There’s a story I remember hearing in my first few years of photographing weddings.I can’t recall who told me the story, nor can I remember the photographer it referred to, but it has always stuck with me.

The story went like this: the lead photographer at a wedding had a very systemized way of evoking emotion from their clients during key moments of the day. One such moment would be the first time the bride saw her father (if he was attending).

Even if the client hadn’t mentioned doing a “first look” with her father, the photographer would orchestrate it to happen. The bride would be in one room, her father on the other side of the door. They would then prepare the father for how significant this moment would be, telling him, “You’re seeing your little girl in her wedding dress for the very first time,” and he should react accordingly – “the bride wants to see some emotion!”

The photographer would then bring the father into the space and see the bride – and 9 times out of 10 – tears would flow and bam… “magical” images abound.

This story has always stuck with me because of how conflicted it made me feel. To this day, I’m very torn about this approach to wedding photography. “Forcing” deep emotional moments to happen using prompts.

Because I rarely second shoot for other photographers, my approach to a wedding day is almost entirely developed from scratch and experience. I hardly know what most photographers typically do. The closest thing I have to a reference is observing videographers working alongside me. Quite often, I will hear videographers exclaim, “Yo, I just made them cry during their sunset portraits!”

To me, it’s always seemed that clients and their family/guests are going to react the way they react, and I’m simply there to provide the comfort and space to allow them to do so, while documenting those reactions, however they choose to.

What if I attempted to coach a father into crying when he see’s his daughter in her wedding dress… and he doesn’t cry? What if he feel’s so preoccupied about the pressure of reacting in a certain way that the pressure is all he remembers from the moment?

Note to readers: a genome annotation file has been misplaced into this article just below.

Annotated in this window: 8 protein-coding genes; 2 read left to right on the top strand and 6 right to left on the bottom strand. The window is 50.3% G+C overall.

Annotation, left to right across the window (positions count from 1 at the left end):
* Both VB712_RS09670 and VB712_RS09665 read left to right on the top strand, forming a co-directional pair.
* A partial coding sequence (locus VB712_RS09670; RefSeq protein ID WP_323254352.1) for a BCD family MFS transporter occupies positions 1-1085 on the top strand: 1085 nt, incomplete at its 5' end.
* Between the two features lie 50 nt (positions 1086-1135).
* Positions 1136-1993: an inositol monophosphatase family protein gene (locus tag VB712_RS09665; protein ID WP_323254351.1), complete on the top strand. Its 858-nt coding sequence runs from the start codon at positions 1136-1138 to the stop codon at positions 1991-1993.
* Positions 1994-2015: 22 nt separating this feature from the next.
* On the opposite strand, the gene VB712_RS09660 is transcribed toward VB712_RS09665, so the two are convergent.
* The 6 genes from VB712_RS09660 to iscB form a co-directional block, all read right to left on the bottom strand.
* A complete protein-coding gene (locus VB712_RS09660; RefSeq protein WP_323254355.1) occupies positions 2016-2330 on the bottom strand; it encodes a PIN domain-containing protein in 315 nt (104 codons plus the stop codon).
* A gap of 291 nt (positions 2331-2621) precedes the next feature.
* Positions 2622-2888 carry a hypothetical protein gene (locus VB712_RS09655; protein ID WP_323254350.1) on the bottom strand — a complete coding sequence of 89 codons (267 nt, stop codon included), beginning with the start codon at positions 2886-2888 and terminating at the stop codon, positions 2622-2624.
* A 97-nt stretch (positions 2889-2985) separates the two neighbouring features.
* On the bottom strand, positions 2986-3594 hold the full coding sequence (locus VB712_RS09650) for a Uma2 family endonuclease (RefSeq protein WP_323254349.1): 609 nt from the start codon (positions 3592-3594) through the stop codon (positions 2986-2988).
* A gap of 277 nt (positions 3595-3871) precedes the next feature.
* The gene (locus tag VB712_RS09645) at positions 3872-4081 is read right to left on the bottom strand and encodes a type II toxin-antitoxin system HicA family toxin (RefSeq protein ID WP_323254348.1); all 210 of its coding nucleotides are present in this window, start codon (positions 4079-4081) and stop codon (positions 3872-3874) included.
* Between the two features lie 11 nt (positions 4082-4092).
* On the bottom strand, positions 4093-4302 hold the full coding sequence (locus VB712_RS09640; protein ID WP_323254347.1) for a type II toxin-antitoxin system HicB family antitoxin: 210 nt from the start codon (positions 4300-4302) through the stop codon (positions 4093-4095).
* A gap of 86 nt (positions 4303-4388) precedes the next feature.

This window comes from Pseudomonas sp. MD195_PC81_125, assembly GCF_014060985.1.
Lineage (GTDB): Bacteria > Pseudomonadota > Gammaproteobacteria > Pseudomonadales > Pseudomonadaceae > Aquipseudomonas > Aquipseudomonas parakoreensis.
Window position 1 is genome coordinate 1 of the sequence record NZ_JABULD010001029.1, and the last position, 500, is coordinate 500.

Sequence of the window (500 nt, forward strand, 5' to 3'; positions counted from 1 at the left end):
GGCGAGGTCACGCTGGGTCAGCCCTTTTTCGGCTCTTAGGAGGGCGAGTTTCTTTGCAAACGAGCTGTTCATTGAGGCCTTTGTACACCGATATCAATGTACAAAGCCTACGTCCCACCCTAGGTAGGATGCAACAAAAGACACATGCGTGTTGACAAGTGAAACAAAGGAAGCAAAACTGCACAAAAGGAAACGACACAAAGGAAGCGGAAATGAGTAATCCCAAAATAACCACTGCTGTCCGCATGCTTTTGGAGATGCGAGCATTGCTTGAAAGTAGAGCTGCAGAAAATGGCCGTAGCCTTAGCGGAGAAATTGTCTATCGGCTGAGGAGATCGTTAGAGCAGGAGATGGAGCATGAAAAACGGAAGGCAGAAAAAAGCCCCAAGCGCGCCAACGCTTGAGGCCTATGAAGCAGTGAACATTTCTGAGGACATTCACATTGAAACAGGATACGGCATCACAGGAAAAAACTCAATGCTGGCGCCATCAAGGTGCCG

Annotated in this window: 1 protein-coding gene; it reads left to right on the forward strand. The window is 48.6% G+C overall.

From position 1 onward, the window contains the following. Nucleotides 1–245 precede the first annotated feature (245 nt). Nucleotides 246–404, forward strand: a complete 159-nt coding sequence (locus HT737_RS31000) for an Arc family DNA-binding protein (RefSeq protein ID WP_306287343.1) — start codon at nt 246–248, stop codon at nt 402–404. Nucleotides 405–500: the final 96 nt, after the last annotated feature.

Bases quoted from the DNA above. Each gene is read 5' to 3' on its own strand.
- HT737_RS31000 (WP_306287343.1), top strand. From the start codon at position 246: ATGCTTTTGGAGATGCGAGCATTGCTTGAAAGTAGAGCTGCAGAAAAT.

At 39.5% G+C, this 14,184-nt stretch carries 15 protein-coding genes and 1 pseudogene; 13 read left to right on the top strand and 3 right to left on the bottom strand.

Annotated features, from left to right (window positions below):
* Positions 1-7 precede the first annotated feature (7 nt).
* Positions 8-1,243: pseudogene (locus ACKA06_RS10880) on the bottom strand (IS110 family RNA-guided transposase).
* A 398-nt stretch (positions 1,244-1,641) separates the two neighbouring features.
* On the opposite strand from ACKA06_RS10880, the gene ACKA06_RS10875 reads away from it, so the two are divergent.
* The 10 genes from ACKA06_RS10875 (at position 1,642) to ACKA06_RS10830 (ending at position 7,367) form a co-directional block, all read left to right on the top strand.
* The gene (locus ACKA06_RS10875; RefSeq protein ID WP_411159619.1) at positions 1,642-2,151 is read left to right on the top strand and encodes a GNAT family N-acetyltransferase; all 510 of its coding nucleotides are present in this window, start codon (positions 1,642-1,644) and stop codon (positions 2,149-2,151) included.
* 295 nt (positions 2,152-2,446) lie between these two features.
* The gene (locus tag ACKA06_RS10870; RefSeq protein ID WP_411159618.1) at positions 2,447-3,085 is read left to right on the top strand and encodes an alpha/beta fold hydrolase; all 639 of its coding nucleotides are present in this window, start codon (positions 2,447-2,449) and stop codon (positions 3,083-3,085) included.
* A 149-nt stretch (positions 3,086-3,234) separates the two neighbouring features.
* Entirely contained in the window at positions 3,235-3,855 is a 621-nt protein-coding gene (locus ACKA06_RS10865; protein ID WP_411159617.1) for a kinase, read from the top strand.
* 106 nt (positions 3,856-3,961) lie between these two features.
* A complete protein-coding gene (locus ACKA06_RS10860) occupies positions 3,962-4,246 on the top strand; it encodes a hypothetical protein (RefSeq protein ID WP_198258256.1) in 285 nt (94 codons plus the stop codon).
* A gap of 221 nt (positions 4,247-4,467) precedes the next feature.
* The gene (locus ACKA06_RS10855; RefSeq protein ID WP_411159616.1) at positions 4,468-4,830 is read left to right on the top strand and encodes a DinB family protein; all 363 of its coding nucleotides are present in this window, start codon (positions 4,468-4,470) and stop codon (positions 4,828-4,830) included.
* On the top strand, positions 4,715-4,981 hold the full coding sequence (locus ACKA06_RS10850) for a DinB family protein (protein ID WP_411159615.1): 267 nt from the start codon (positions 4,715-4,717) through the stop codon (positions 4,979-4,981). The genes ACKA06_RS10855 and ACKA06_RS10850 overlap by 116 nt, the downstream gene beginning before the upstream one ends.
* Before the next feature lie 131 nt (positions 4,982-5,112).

What if I get so skilled at coaching a father into crying when he sees his daughter in her wedding dress… that I know he will cry every time as if on cue? Would I become jaded, and feel a sense of dishonesty in the moment I captured?

These are questions I wrestle with allllll the time as my skills become so second nature that I have a ton of headroom and self awareness to consider directing things many layers deeper than most of my clients have the time or energy to consider during the chaos of a wedding day.

The photos peppered (so far) in this post are from a recent wedding I photographed, which re-surfaced the story I heard so many years ago. The bride had talked about how stoic her father was, and that he probably wouldn’t cry or react in any significant way.Of course, that obviously didn’t happen. I’d say it’s usually the case that the person everyone thinks will cry doesn’t, and the person everyone thinks won’t cry… does. He reacted so strongly that neither of them could look at each other for longer than a few seconds. They kept trying to get close and hug for a literal 5 minutes before they gave up and looked to me for guidance with how to proceed.I decided to make a few portraits of her in the doorway as she was waiting for her limo, and her dad put him self at a safe crying distance – but never once looking away.

I’m a very empathetic and reactive photographer. I can (usually) anticipate when someone is feeling awkward and when it’s appropriate for me to move things along. It’s in my nature to be quick to want to help, or when someone is stressed I can distract them with something less stressful.

But, when it comes to directing a scene that is supposed to be organic and “real” (first looks, kissing, wedding party reveals, opening gifts, reading vows, throwing bouquets, etc etc) I’ve always struggled to find the line between intervening for the better moment, and letting the moment play out.

I’m even conflicted about the cake cutting. I 100% know how to cut every variation of wedding cake imaginable, and it’s pretty common for a couple to walk up to the cake and knife with a blank stare. They’ll look at me and ask for help, to which I’ll always reply “If you really want, then I can tell you, but the fun photos will be you figuring it out for yourselves.” Or, something like that. However, I do give a lot of direction for my couple’s creative portraits so they’re in the right light, appear natural, and have a flattering pose. Believe it or not – people don’t just magically move themselves perfectly into triangles.

But I’ve never directed clients into an emotional response.

It’s my belief that the most sustainable way to approach these ideas is to create the conditions for emotions to flow, and then lean into the truth – no matter what.

Some people will feel joy and express it with a smile,

or some might express it with tears.By being mindful of your client’s emotional state, and carefully creating the conditions for them to express themselves naturally, and truthfully, seems to me the most sustainable way for a photographer to operate throughout a wedding day.

It allows for the natural, and unexpected, to unfold in front of our lens…For our clients, who might feel a deeper sense of honest connection to themselves through our work…

and ourselves, who might feel a never ending sense of curiosity and anticipation about when that next magical moment will happen.

Photographers… you can find deconstructions of images like these and more over on my patreon feed.
Everything edited w/ my profile.